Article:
Objective 3 - The "Just Works" concept. As I said, normal end users really won't much worry about Objective 2. Maybe they should, maybe they shouldn't, doesn't matter. What matters is what they *expect* not what we *think* they should expect. Good news and bad news for the open drivers on this. Open drivers are usually the first thing every distribution defaults to. So for them next to zero configuration is needed. This will keep MOST users on the open driver without complaint. Where this objective begins to miss the mark is when they install Steam, fire up, oh, Half-life 2 and find that the game renders too darkly because Mesa 9.x isn't installed, but Mesa 8.x. To us power users, the solution seems simple and obvious. To "idiot" users, all it means is "Linux doesn't run the game right" and except in certain cases they won't be made aware that, say, the binary blob provided by nVidia runs Half-life 2 VERY well. And we'd be --desktop_user for certain in those cases.
These objectives are *not* mutually exclusive. As I said, Intel is VERY close on hitting all three of these if they'd simply provide the right kind of GPU. nVidia meets objective 1 but falls short on 2 and 3. Catalyst meets none of these objecives. Nouveau and Radeon partially meet 1 and definitely hit 2 and 3.
Now, to the topic at hand. Is nVidia in the wrong for not cooperating with the kernel devs? Yes. I think so. Because despite possible third-party IP there are *some* parts of their interface they can definitely at least shed a little light on, or they never would have provided the (Now-obsolete.) nv driver. Let's also not forget their objective in Linux support is not actually providing a usable desktop to end users but a powerful graphics infrastructure for graphical workstations and CUDA-based high-performance computing. One reason why I (And I bet a lot of others.) got excited about Valve porting to Linux is because they might *just* give nVidia the motivation to have a desktop objective as well. While it may not help with "openness" it CERTAINLY will help their driver improve for desktop users, including MAYBE features we'd sorely like their blob to have, short of being open source.
Was Linus Torvalds right in his approach to nVidia? No. I honestly think the "fuck you, nVidia" attitude helps nothing. In fact, while I do believe maybe calling them out on not being all that helpful was fine, the attitude probably would have sooner served to both drive nVidia into less cooperation (Would YOU cooperate with anyone telling you to "fuck off" and gives you the bird? I wouldn't.) but also shows to end users of other platforms that we're both overly political and openly HOSTILE when we don't get our way ("Why should I use Linux when they're clearly so closed against anyone doing things how they want?" Whether this is true is irrelevant, it's a perception problem, plain and simple.). One admitted problem is that many people look at Linux, and often see an overzealous "free or nothing" attitude that makes them question whether they'll get what they want from Linux.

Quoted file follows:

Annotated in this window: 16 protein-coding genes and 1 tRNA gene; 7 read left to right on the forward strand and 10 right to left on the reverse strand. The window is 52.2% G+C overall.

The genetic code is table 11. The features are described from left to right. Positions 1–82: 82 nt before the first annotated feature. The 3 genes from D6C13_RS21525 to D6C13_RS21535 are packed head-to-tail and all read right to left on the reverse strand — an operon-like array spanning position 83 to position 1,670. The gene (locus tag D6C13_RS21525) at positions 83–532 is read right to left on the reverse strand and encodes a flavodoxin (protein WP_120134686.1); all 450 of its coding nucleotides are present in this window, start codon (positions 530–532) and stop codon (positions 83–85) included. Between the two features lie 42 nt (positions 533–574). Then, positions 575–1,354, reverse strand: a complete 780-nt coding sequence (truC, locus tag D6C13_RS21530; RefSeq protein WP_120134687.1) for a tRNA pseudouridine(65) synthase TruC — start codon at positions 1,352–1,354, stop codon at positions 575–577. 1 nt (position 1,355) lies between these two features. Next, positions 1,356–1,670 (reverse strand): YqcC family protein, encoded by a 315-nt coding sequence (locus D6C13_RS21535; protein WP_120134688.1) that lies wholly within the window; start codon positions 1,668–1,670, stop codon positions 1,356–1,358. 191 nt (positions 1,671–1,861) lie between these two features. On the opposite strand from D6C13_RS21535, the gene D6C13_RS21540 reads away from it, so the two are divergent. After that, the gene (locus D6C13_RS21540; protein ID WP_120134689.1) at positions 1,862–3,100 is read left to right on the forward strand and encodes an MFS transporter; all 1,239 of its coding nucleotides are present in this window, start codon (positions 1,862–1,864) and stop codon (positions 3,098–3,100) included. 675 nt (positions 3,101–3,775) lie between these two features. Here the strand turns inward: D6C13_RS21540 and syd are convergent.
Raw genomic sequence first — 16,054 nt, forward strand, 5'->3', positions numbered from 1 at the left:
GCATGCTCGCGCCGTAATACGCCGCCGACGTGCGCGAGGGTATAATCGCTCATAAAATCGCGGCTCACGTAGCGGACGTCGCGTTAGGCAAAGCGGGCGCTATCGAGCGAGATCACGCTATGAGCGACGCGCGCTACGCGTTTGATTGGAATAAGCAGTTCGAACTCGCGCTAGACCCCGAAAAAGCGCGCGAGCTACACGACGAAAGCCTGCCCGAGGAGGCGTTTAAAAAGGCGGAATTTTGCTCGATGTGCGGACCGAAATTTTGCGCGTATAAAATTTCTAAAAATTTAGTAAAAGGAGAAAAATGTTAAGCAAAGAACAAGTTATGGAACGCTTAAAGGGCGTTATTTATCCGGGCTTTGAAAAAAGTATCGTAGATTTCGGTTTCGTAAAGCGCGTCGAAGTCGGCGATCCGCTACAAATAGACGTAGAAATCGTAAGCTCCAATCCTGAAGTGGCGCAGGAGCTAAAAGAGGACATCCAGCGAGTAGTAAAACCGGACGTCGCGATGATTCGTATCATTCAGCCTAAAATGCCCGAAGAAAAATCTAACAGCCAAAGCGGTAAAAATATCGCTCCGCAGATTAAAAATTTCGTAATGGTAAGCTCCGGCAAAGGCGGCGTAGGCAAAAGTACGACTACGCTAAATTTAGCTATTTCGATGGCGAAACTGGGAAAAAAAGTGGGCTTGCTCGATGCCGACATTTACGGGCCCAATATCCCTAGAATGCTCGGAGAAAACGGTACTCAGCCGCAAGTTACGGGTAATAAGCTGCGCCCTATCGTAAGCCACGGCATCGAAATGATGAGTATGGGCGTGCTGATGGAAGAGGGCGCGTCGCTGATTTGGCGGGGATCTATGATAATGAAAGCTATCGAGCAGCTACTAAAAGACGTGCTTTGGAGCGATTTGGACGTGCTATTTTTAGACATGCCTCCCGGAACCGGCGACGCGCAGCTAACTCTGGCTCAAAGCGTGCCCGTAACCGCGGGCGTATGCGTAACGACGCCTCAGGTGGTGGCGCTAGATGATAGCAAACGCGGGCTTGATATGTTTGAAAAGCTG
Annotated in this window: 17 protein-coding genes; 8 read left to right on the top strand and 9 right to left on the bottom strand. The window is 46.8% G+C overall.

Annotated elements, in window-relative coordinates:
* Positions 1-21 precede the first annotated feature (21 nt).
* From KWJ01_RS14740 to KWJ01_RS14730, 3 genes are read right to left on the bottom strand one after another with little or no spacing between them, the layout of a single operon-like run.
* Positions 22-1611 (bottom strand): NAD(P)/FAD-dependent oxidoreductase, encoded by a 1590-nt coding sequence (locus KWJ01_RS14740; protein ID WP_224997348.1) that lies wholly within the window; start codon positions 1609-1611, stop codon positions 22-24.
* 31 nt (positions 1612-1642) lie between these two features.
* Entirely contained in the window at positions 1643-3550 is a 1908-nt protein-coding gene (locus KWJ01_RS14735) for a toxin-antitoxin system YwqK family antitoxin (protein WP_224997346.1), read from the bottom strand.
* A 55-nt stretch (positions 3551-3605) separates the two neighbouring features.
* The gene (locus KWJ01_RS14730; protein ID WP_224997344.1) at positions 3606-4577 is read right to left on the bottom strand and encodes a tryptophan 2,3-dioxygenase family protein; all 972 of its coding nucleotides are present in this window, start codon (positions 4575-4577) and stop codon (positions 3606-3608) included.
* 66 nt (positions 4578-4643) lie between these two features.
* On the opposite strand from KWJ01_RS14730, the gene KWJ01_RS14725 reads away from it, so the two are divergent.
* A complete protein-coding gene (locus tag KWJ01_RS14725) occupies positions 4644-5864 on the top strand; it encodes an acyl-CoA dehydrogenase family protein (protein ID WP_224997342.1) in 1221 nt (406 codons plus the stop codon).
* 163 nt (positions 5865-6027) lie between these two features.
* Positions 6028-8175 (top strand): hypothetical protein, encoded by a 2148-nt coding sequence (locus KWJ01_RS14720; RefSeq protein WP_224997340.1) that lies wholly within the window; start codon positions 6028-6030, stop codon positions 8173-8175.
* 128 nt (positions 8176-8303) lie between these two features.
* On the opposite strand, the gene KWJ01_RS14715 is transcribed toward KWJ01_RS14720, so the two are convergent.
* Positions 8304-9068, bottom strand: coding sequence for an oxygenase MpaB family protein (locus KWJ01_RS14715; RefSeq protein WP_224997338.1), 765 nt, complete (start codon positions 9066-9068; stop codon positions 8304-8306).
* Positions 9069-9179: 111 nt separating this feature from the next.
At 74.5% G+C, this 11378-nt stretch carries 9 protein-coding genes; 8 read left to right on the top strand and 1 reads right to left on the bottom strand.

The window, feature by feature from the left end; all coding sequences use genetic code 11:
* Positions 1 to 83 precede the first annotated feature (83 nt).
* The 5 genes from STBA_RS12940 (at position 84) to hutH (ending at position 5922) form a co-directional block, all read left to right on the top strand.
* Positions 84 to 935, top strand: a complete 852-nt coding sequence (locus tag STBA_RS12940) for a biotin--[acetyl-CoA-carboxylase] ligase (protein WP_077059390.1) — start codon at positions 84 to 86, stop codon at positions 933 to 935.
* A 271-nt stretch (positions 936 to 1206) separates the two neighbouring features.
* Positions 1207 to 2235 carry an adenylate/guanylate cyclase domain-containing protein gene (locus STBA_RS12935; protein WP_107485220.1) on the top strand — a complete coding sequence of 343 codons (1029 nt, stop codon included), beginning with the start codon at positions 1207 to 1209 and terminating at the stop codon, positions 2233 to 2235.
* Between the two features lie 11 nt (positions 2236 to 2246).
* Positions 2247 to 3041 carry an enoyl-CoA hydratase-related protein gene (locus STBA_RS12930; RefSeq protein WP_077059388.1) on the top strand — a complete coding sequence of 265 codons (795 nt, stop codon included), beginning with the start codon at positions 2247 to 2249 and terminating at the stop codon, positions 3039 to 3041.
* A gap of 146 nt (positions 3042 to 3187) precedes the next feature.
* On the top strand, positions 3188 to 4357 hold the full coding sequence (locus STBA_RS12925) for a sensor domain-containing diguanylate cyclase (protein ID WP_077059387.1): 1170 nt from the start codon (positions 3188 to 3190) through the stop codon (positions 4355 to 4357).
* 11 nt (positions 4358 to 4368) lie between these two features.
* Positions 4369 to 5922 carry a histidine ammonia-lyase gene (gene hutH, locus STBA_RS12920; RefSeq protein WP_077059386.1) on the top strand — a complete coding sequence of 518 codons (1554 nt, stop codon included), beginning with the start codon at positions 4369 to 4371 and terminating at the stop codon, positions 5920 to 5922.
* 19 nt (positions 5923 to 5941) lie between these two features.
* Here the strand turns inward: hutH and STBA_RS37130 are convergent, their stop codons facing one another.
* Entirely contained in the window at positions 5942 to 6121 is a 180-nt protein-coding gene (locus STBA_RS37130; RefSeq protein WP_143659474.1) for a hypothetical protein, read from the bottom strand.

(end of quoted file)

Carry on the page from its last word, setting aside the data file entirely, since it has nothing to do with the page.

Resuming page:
I want open source drivers. I *want* Nouveau to succeed, but I need to keep an objective eye if I want to make the "most" out of my desktop using Linux, and unfortunately it often means binary blobs, unpleasant though that may be.
05-29-2013, 12:17 PM
I don't agree with the open source driver fetish here. AMD and NV drivers do what I want, and no, I don't care about the edge cases the fanatics will bring up.
Originally Posted by Yaro
AMD & NV are not going to disclose everything needed to open source the stuff that is currently available as blobs because that would expose too much IP.
Get used to it.
05-29-2013, 01:36 PM
You have no idea what you're talking about.
Originally Posted by hoohoo
AMD have an open source driver.
Intel have an open source driver.
Sure they can have open source drivers without expose too much IP.
Also, the graphics card can have a firmware that abstracts away the IP, such as AtomBIOS used on AMD cards.
Or they can selectively pick what parts to include in drivers, example some vendors do 2D acceleration, but may not chose to include video acceleration.